Last month Sarah Evans, Maren Friesen, and Tayler Chicoine traveled to Washington D.C. to attend and present at the DOE 2018 Genomic Science Annual PI Meeting.
Check out the abstracts from their presentations below:
Evans, S., J. Cole, M. Friesen, S. Gougherty, L. Tiemann. Plant and Biogeochemical Controls on the Switchgrass Microbiome: Perspectives from a fine-scale time series. Washington D.C. Feb 25-28, 2018.
Nitrogen (N) is the most commonly limiting nutrient for plants, especially in marginal lands. These lands are unsuitable for food crops because of low productivity and vulnerability to environmental stress. The introduction of perennial bioenergy cropping systems (PBCS) in marginal lands can improve whole system N use efficiency and N retention, while also
contributing to energy sustainability without competition with food. However, little is known overall about N-cycling and associated microbial function in marginal land biofuel cropping systems. As part of a project studying Microbial-Mediated Perennial Rhizosphere Nitrogen
Transformations (MMPRNT), we have begun to characterize N-cycling microbial communities and associated plant and soil biogeochemical properties in six marginal land sites in Michigan and Wisconsin. Sites are part of the DOE Great Lakes Bioenergy Research Center (GLBRC), and including different cropping systems (switchgrass, prairie, control) and fertilized and unfertilized plots. A unique aspect of this study is the temporal resolution at which we measured properties; at our focal site, we looked at these properties in 2-week time intervals, at another site
on a monthly basis, and at all sites 1x/season.
We found that overall, site was the strongest factor explaining microbial and biogeochemical dynamics, but that microbial communities and soil nitrogen pools varied widely on relatively short temporal scales. For instance, microbial community composition varied as much over time
as it did in fertilized and unfertilized plots in a single site. Fertilizer affected soil and microbial characteristics after being applied in spring, but we saw surprisingly few long-term effects of this treatment on soil or plant traits. An improved method for measuring free-living N fixation revealed that N-fixation is occurring in switchgrass, and may be especially prominent near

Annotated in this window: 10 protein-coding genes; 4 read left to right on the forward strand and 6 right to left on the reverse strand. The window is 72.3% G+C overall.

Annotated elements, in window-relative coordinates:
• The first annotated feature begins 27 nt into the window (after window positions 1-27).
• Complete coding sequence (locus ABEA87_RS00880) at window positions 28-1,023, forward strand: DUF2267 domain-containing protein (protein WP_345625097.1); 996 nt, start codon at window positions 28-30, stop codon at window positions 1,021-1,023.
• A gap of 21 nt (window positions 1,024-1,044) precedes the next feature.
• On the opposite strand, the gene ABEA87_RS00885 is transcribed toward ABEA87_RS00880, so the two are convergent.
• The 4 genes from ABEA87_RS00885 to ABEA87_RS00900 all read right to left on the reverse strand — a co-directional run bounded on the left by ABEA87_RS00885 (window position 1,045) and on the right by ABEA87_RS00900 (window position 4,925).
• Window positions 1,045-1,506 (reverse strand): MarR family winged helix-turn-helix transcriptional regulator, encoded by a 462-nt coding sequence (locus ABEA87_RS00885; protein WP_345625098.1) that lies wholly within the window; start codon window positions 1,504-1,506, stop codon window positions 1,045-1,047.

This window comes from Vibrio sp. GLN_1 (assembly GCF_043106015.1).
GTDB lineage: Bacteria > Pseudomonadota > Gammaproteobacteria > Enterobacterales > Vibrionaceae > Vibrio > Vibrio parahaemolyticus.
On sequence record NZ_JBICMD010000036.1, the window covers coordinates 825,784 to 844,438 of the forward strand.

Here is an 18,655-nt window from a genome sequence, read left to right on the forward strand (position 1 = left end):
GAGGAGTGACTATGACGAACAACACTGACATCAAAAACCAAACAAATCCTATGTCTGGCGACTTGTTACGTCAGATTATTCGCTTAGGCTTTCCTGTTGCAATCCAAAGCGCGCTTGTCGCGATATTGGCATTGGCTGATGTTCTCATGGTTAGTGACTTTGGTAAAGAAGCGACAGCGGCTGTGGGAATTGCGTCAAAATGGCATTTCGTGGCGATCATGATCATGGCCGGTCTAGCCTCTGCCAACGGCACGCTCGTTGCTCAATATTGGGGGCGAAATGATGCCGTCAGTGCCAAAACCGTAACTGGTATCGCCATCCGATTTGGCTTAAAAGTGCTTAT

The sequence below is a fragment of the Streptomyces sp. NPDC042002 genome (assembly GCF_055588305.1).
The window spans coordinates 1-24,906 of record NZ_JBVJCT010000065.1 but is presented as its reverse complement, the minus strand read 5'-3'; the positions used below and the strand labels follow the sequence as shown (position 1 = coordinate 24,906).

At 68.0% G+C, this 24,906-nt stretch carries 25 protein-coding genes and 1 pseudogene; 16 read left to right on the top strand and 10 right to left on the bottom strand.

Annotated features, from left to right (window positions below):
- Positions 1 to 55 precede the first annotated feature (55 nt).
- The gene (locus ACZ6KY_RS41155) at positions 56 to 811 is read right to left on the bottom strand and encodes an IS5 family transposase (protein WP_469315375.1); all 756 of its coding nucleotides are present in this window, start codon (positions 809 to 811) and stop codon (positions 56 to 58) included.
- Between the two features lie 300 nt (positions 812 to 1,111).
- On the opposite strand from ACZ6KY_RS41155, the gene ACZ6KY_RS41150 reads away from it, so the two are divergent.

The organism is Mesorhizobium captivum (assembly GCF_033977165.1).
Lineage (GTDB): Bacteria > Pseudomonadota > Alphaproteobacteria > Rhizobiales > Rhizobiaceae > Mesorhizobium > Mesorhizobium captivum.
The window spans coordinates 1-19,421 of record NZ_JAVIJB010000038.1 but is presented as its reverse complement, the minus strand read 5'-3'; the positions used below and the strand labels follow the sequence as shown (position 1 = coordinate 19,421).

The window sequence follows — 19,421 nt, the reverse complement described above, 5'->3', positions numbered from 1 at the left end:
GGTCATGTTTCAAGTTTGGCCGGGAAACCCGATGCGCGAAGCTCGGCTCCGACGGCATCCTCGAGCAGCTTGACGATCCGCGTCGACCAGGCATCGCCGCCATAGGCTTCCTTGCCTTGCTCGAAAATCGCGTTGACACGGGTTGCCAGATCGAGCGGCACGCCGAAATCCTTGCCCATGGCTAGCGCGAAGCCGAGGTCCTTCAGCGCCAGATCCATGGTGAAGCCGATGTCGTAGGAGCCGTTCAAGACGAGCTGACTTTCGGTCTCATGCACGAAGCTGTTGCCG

senescence. These field data will complement other lab and greenhouse mesocosms and field manipulations in our project, which will be used to parse out mechanisms for many of these patterns.
Chicoine, T., S. Roley, G. Robertson, S. Evans. Soil- and Root-associated Microbiomes Across Twelve Switchgrass Cultivars. Washington D.C. Feb 25-28, 2018.
Switchgrass (Panicum virgatum), a C4 perennial grass, is known to associate with beneficial microbial communities that may enhance its potential as a low-input bioenergy crop. Genetically distinct cultivars adapted to southern and northern regions of the United States differ in their
tolerance to marginal, low-input production systems, but the extent to which microbial communities influence this variation is unknown. We hypothesized that different microbial communities, and specifically more abundant free-living Nitrogen (N)-fixers bolster the ability of
some cultivars to tolerate N-limited soils. Further, we hypothesized that cultivars’ specific root length (total root length/total dry weight), previously shown to correlate with switchgrass root derived carbon, may contribute to differences in the cultivars’ microbial communities. Here,
we measured N-fixing potential, root traits, and fungal and bacterial communities (16S, ITS, nifH abundance) in soils and roots of 12 switchgrass cultivars (including upland and lowland ecotypes) at the Great Lakes Bioenergy Research Center at Kellogg Biological Station in southwest Michigan. Preliminary findings suggest that bacterial and fungal community compositions do not differ among the cultivars or by ecotype. We will also present results on the relationships between N-fixation potential, N-fixer abundance, and root morphology among the
cultivars. This study will inform our understanding of how plant-microbial interactions can support sustainable switchgrass bioenergy production.